My previous post, Weird lands of the tails, had some concepts implicit which I didn't elucidate in detail. For example, I assumed that the speed is a quantitative trait, and the many genes which control its variation have pleiotropic effects. That is, gene 1 has effect on phenotypes 1 through n. Gene 2 has effect on phenotype 1 through n. Speed may be just one of those phenotypes. More formally what I'm thinking about is a genetic variance-covariance matrix, or G matrix. If you keep the G matrix in mind I think it's kind of ludicrous to expect that speed was actually what was being selected for directly; but that's just me.
If you want to know more about the G matrix, Comparative quantitative genetics: evolution of the G matrix is a good paper. Also check out The multivariate breeder's equation. There's a lot of talk about going beyond one-gene models and the retarded concepts which arise from them, but if people are serious about that, well, start looking into quantitative genetics and refine your mental models....
I was hoping you'd make this more explicit.
Now, how about hitting the phenomena that a single or few quantitative loci of large effect are often identified... yet when those are held constant, other loci pop up with large effects. Wash rinse repeat.
My quantitative genetics is quite rusty, but the basic concepts weren't very difficult... just not exactly intuitive since the variable names tend to not quite to reflect what they actually measure.
Biomechanically, speed = stride frequency x stride length. Assuming direct genomic influences, speed = gene(s) associated with fast twitch (FT) fibers x gene(s) associated with height. Biomechanics research has shown that skilled sprinters differ from less skilled sprinters by having extremely high stride frequencies and short ground contact times, but non-significant differences in stridelength. Speed may thus be primarily governed by % FT fibers (but height is definitely a factor as revealed by Bolt's above average height for an elite sprinter).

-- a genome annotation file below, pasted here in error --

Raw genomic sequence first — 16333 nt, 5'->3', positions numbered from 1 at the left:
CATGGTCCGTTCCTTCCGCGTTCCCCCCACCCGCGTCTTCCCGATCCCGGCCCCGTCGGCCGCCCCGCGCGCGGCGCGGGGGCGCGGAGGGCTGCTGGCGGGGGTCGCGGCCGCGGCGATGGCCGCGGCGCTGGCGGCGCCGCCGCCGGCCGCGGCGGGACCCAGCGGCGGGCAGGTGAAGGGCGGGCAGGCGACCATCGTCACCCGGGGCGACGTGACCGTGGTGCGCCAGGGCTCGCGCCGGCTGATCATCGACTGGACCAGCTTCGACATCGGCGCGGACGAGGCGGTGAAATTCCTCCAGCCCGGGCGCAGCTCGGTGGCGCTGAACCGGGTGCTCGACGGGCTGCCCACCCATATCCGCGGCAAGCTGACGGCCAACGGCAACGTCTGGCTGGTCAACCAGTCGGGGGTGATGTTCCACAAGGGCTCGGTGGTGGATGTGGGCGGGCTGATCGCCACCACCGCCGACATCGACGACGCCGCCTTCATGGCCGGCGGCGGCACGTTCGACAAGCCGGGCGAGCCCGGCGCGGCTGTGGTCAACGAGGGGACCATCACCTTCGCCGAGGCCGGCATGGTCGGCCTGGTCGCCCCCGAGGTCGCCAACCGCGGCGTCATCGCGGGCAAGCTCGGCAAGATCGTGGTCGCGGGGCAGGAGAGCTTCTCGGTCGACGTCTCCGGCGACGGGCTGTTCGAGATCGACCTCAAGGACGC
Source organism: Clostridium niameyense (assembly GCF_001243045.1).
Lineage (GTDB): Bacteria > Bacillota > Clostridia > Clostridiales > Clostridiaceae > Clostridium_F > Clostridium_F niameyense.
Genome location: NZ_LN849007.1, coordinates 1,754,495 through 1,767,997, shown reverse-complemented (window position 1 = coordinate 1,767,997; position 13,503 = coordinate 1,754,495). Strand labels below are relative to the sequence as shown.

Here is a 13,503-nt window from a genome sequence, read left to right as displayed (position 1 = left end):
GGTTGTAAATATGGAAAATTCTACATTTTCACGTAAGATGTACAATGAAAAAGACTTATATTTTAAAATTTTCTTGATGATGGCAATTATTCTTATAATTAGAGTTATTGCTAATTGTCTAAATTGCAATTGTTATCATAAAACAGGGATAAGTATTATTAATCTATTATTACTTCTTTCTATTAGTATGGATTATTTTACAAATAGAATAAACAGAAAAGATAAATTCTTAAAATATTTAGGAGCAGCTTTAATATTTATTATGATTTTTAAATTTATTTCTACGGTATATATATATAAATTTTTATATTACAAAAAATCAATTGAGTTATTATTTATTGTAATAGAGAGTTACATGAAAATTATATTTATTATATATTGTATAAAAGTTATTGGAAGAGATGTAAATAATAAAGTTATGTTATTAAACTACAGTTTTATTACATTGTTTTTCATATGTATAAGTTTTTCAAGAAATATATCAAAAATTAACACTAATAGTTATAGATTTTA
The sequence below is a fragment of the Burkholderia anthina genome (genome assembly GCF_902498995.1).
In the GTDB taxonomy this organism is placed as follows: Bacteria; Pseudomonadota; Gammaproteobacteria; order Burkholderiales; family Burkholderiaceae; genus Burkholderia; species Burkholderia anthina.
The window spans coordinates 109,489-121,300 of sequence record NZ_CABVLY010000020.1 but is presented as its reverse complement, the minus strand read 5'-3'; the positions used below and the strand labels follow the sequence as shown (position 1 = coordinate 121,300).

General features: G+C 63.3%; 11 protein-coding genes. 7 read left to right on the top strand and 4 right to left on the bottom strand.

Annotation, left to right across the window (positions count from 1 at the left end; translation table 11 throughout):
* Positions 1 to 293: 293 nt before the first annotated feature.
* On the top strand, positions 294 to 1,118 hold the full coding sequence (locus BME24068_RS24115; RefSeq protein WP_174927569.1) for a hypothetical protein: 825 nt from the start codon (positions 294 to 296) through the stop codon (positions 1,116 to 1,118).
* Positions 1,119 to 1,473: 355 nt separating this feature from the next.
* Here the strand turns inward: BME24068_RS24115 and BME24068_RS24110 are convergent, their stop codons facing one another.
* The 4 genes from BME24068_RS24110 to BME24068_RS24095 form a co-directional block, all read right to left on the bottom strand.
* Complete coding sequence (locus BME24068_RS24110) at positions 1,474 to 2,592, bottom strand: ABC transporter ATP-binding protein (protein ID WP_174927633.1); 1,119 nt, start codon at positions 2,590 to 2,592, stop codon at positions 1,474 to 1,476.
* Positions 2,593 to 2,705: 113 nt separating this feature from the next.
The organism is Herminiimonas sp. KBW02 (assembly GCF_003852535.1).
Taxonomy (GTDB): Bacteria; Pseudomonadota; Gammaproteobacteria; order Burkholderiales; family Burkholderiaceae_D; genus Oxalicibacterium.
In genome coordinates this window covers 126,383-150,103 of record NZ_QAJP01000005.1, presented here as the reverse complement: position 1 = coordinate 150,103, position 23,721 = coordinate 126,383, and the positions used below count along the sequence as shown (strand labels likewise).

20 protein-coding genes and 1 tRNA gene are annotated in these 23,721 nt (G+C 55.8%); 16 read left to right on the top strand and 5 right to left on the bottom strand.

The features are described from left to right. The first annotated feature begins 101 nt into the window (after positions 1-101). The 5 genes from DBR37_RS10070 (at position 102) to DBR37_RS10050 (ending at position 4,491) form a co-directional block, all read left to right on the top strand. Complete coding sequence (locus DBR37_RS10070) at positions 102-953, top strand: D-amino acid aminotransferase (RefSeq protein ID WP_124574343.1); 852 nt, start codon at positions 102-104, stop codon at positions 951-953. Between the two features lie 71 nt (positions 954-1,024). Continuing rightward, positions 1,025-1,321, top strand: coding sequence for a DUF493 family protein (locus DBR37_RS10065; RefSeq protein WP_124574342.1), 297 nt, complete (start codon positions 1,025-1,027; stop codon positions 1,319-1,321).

Research concerning FT and ST fibers shows a normal distribution pattern; the majority of the population has an approximate balance of FT and ST fibers, with a small percentage showing greater FT fibers (who may become elite sprinters) or ST fibers (who may become elite distance runners).
An important question concerning the genetics of speed, is the extent to which epigenomic factors (e.g., training) influences % FT/ST fibers (quantitative genetics and research on FT/ST fibers appear to assume genomic factors). As an example, developmental research has shown cultural variations in motor development related to the way babies are handled by caregivers during early motor development. Before 1 year, the Kipsigis of Kenya and the West Indians of Jamaica handle their babies in a way that appears to speed motor development progression (e.g.,holding head up, sitting alone, walking) relative to North American infants.
An interesting study that would implicate an epigenomic influence on speed, would be one assessing whether the observed cultural variations in handling children prior to age 1, influences the proportion of FT/ST fibers over time. This would probably require some kind of developmental study involving an FT/ST fiber analysis in children prior to age 1 (not sure how feasible that is).
There is a third aspect: storage of energy. Sprinters don't have time to breathe, so most of their energy comes from sugars stored in the muscles. That is certainly a trait that can be trained.
> If you keep the G matrix in mind I think it's kind of ludicrous to expect that speed was actually what was being selected for directly; but that's just me.
I'm not as knowledgeable as you Razib, but for what it's worth I could almost agree with you - minus the word "ludicrous" which seems too strong. After all, isn't it one thing to appeal to pleiotropy, but another thing to actually "flesh out" by coming up with a list of phenotypes that definitely or plausibly covary with short-distance speed? It might be challenging to come up with copious material for that list, though I certainly don't deny that a greater fast-twitch lower body strength will help you with throwing a projectile and at least a few other important things.
Also I'll add - though I'm sure you know this and just haven't explicitized it - that for a really fulsome model we should be sure to include constraints (and releases from constraints) as well as adaptive benefits. This includes possibilities like the sprinters' ancestors having an excess of nutriment compared to other human populations, which would render it economical for them to bear more alleles favoring greater fast-twitch brawn.